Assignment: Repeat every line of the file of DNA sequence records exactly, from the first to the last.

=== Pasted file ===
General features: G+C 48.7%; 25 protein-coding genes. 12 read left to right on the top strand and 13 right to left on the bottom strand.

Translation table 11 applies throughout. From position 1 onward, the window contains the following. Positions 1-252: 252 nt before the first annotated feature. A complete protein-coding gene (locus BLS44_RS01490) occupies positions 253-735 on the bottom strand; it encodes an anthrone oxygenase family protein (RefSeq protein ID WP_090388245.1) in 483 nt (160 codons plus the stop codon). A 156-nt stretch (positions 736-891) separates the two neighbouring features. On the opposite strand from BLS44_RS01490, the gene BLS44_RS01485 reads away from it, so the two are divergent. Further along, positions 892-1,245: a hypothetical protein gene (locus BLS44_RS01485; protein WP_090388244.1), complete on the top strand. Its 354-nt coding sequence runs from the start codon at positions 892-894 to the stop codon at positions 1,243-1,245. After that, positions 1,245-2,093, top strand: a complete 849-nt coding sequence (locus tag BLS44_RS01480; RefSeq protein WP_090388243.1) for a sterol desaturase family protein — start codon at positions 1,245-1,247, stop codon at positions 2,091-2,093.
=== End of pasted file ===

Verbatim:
General features: G+C 48.7%; 25 protein-coding genes. 12 read left to right on the top strand and 13 right to left on the bottom strand.

Translation table 11 applies throughout. From position 1 onward, the window contains the following. Positions 1-252: 252 nt before the first annotated feature. A complete protein-coding gene (locus BLS44_RS01490) occupies positions 253-735 on the bottom strand; it encodes an anthrone oxygenase family protein (RefSeq protein ID WP_090388245.1) in 483 nt (160 codons plus the stop codon). A 156-nt stretch (positions 736-891) separates the two neighbouring features. On the opposite strand from BLS44_RS01490, the gene BLS44_RS01485 reads away from it, so the two are divergent. Further along, positions 892-1,245: a hypothetical protein gene (locus BLS44_RS01485; protein WP_090388244.1), complete on the top strand. Its 354-nt coding sequence runs from the start codon at positions 892-894 to the stop codon at positions 1,243-1,245. After that, positions 1,245-2,093, top strand: a complete 849-nt coding sequence (locus tag BLS44_RS01480; RefSeq protein WP_090388243.1) for a sterol desaturase family protein — start codon at positions 1,245-1,247, stop codon at positions 2,091-2,093.